Nevada doesn’t have a monopoly on legal U.S. sports betting anymore. And that’s a good thing for consumers. Competition creates better products.
In the wake of New Jersey releasing September numbers showing that mobile sports betting handle is beating its live counterpart in just its second month of existence, Nevada is waking up to the reality that its product needs to be better — and can be better.
At a Nevada Gaming Control Board meeting on Tuesday, state regulators proposed amendments to four regulations, undoubtedly reacting to the emergence of sports betting competition from New Jersey, Delaware, Mississippi, West Virginia, and, starting yesterday, New Mexico, the first state in the western U.S. besides Nevada to take bets.
The most significant of those amendments concerns where you can open an online gaming account. Currently, Nevada users have to go to a brick-and-mortar casino to register before they can begin placing sports bets or participating in other forms of online gambling on a smartphone or computer. In New Jersey, customers can do it all without leaving the couch. That’s what Nevada is now proposing — and attorneys representing MGM, Caesars, and Wynn all spoke out in favor of this change on Tuesday.
A long time coming …
Mark Russell, a lawyer for MGM Resorts, said, “We believe the technology has advanced to the point where remote verification is possible.” Mike Alonso, representing Caesars, and Stacie Michaels, the general counsel for Wynn, agreed with Russell.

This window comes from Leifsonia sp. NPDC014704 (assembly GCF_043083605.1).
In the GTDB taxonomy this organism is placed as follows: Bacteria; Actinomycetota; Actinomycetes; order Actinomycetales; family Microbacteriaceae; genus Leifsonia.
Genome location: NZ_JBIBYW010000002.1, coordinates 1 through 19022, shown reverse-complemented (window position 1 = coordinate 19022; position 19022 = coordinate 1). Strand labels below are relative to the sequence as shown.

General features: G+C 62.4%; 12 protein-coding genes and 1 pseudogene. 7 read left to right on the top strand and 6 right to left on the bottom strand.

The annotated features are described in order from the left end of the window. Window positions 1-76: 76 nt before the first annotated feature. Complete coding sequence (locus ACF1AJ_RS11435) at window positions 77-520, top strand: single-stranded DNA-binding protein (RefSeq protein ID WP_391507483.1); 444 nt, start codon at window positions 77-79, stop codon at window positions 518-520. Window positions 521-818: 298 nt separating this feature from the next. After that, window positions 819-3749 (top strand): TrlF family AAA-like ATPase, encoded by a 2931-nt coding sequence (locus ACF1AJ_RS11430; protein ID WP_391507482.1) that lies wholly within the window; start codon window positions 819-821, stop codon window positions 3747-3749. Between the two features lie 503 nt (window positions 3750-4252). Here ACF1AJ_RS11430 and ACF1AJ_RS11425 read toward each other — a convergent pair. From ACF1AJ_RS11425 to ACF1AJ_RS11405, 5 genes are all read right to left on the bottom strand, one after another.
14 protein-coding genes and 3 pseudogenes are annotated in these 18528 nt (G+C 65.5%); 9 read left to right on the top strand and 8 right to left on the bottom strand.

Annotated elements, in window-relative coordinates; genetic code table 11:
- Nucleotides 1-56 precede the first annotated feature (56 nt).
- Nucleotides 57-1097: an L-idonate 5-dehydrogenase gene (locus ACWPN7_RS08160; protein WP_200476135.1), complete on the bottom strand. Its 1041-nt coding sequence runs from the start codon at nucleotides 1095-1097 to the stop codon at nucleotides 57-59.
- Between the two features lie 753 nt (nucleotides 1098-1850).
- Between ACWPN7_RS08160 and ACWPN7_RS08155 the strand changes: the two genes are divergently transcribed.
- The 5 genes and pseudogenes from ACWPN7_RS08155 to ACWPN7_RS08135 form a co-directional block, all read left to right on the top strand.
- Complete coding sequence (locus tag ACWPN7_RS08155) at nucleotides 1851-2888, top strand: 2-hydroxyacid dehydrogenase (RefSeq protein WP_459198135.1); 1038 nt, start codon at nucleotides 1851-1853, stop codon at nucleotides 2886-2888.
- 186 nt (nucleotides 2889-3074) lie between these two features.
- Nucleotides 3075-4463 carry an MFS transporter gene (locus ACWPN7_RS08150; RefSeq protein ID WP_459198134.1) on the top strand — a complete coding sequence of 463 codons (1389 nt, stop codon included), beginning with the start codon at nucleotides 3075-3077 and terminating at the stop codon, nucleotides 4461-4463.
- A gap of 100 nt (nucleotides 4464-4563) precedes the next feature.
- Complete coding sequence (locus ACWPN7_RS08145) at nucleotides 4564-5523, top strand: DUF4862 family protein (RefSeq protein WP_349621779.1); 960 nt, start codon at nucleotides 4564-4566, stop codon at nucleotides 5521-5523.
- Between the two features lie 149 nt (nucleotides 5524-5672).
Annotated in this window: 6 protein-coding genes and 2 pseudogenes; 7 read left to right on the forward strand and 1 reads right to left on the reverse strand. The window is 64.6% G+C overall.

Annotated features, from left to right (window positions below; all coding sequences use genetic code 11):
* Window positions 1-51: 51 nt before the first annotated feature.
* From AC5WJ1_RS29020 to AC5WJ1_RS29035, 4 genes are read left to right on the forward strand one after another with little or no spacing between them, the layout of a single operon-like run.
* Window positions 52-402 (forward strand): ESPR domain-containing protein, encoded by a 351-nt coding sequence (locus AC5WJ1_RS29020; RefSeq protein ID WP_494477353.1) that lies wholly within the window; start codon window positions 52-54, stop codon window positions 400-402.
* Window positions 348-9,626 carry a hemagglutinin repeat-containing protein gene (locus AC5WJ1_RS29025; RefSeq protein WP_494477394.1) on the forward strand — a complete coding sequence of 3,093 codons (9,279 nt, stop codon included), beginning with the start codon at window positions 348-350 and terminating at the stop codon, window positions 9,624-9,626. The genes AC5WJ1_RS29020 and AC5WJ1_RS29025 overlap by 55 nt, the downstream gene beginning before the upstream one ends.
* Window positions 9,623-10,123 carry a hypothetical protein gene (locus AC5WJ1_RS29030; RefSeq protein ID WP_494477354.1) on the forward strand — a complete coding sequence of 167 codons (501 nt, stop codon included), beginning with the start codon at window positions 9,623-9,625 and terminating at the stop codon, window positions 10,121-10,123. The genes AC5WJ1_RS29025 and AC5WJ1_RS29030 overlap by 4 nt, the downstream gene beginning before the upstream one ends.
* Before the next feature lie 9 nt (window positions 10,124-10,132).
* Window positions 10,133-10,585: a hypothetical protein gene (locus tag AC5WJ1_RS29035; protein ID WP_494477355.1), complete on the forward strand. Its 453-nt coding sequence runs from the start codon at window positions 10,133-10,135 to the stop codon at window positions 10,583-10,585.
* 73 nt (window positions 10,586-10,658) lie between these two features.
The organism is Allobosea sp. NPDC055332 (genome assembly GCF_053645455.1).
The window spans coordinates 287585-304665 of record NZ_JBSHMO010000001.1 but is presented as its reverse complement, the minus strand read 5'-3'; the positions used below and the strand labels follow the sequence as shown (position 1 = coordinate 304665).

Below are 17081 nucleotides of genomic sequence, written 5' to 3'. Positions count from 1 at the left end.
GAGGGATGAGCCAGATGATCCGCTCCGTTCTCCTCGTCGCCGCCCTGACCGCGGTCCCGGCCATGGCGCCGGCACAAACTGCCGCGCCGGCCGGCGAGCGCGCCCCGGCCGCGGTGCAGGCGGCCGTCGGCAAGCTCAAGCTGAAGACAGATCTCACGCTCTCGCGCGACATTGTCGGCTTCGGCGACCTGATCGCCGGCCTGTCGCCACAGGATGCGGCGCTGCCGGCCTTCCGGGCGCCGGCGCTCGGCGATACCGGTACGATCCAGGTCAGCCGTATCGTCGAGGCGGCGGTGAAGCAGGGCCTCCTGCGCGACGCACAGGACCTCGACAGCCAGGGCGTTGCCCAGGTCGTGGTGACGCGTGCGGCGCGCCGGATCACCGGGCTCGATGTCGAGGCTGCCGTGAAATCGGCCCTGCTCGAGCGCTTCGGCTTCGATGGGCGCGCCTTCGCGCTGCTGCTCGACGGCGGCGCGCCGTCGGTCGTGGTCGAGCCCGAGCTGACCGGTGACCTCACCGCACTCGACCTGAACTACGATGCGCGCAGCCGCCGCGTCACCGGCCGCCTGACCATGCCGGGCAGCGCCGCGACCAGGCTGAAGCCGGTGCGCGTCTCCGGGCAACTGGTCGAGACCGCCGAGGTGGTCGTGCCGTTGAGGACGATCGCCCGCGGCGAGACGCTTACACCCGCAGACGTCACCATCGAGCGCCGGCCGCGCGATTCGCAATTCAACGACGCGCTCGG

Our reaction, in a word: Duh.
New Jersey online gambling established several years ago that, particularly as an alternative to illegal offshore sites that don’t have safeguards and may not be as diligent about verifying age, the technology, in combination with proper regulation and oversight, makes it possible to do everything online that can be done in person. Since 2013, New Jersey has been perfecting geolocation and working out other bugs, and frankly, Russell’s statement about the advancement of the technology has been true for several years.
It just seems they waited until New Jersey did it first (and saw a month with nearly $105 million in online sports betting handle and $79 million in live handle), before starting to do something about it.
A path cleared for DFS giants
If remote registration gets approved — it needs a majority Gaming Control Board vote, then it would be forwarded to the Nevada Gaming Commission for consideration — it has far-reaching implications, potentially impacting every operator in the state. But it’s particularly significant for the daily fantasy sports sites that are currently ruling the New Jersey mobile sports betting business, DraftKings and FanDuel.
And the immediate focus in on DraftKings, because so far, DK is the only one of the two that has been openly aggressive about pursuing opportunities in Nevada.
FanDuel Group and Boyd Gaming Corporation announced a strategic partnership on August 2, but notably, the agreement excluded Nevada. It’s hard to know what FD’s strategy in the Silver State will be.
DraftKings, on the other hand, openly sought casino partners for sports betting as early as March, started hiring top Las Vegas bookmaking talent like Johnny Avello, and announced plans to open a Vegas office.